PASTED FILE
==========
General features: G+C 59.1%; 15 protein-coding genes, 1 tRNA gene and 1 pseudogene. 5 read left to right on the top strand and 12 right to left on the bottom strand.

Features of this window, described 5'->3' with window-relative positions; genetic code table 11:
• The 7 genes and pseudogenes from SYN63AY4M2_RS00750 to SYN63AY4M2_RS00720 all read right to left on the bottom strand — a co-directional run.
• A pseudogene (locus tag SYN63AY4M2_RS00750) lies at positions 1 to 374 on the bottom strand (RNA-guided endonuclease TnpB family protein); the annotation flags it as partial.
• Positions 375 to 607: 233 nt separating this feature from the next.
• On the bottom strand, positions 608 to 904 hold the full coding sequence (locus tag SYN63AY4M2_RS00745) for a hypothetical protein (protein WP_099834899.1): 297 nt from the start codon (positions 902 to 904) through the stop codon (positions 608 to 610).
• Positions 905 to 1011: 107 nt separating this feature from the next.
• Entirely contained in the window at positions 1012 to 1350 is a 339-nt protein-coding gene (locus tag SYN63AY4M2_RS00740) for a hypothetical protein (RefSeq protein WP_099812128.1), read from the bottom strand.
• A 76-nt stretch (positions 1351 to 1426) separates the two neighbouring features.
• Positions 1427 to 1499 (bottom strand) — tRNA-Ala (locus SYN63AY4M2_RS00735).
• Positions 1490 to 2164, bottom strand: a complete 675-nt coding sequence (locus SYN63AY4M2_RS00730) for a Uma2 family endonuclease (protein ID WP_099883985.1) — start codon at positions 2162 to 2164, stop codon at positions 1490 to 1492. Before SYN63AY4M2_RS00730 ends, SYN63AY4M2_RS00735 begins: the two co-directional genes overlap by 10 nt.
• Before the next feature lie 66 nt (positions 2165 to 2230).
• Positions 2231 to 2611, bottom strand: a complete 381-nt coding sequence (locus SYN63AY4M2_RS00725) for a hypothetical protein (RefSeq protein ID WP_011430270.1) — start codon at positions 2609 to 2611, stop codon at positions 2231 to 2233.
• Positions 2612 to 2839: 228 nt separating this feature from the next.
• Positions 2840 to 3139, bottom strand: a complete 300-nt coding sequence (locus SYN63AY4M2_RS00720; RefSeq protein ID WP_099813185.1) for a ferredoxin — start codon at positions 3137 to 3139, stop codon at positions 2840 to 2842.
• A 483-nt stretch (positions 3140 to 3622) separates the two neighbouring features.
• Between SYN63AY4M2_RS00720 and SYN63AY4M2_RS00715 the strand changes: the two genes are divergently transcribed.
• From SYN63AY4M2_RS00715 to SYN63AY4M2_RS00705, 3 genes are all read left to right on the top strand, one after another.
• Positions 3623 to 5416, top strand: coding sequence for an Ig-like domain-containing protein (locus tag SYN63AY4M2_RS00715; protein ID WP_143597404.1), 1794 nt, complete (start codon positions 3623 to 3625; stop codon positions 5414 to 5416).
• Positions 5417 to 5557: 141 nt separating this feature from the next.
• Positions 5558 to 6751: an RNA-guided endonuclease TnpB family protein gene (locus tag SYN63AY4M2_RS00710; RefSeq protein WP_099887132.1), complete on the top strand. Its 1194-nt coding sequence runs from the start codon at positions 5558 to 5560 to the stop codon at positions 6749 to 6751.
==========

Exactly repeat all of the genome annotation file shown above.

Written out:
General features: G+C 59.1%; 15 protein-coding genes, 1 tRNA gene and 1 pseudogene. 5 read left to right on the top strand and 12 right to left on the bottom strand.

Features of this window, described 5'->3' with window-relative positions; genetic code table 11:
• The 7 genes and pseudogenes from SYN63AY4M2_RS00750 to SYN63AY4M2_RS00720 all read right to left on the bottom strand — a co-directional run.
• A pseudogene (locus tag SYN63AY4M2_RS00750) lies at positions 1 to 374 on the bottom strand (RNA-guided endonuclease TnpB family protein); the annotation flags it as partial.
• Positions 375 to 607: 233 nt separating this feature from the next.
• On the bottom strand, positions 608 to 904 hold the full coding sequence (locus tag SYN63AY4M2_RS00745) for a hypothetical protein (protein WP_099834899.1): 297 nt from the start codon (positions 902 to 904) through the stop codon (positions 608 to 610).
• Positions 905 to 1011: 107 nt separating this feature from the next.
• Entirely contained in the window at positions 1012 to 1350 is a 339-nt protein-coding gene (locus tag SYN63AY4M2_RS00740) for a hypothetical protein (RefSeq protein WP_099812128.1), read from the bottom strand.
• A 76-nt stretch (positions 1351 to 1426) separates the two neighbouring features.
• Positions 1427 to 1499 (bottom strand) — tRNA-Ala (locus SYN63AY4M2_RS00735).
• Positions 1490 to 2164, bottom strand: a complete 675-nt coding sequence (locus SYN63AY4M2_RS00730) for a Uma2 family endonuclease (protein ID WP_099883985.1) — start codon at positions 2162 to 2164, stop codon at positions 1490 to 1492. Before SYN63AY4M2_RS00730 ends, SYN63AY4M2_RS00735 begins: the two co-directional genes overlap by 10 nt.
• Before the next feature lie 66 nt (positions 2165 to 2230).
• Positions 2231 to 2611, bottom strand: a complete 381-nt coding sequence (locus SYN63AY4M2_RS00725) for a hypothetical protein (RefSeq protein ID WP_011430270.1) — start codon at positions 2609 to 2611, stop codon at positions 2231 to 2233.
• Positions 2612 to 2839: 228 nt separating this feature from the next.
• Positions 2840 to 3139, bottom strand: a complete 300-nt coding sequence (locus SYN63AY4M2_RS00720; RefSeq protein ID WP_099813185.1) for a ferredoxin — start codon at positions 3137 to 3139, stop codon at positions 2840 to 2842.
• A 483-nt stretch (positions 3140 to 3622) separates the two neighbouring features.
• Between SYN63AY4M2_RS00720 and SYN63AY4M2_RS00715 the strand changes: the two genes are divergently transcribed.
• From SYN63AY4M2_RS00715 to SYN63AY4M2_RS00705, 3 genes are all read left to right on the top strand, one after another.
• Positions 3623 to 5416, top strand: coding sequence for an Ig-like domain-containing protein (locus tag SYN63AY4M2_RS00715; protein ID WP_143597404.1), 1794 nt, complete (start codon positions 3623 to 3625; stop codon positions 5414 to 5416).
• Positions 5417 to 5557: 141 nt separating this feature from the next.
• Positions 5558 to 6751: an RNA-guided endonuclease TnpB family protein gene (locus tag SYN63AY4M2_RS00710; RefSeq protein WP_099887132.1), complete on the top strand. Its 1194-nt coding sequence runs from the start codon at positions 5558 to 5560 to the stop codon at positions 6749 to 6751.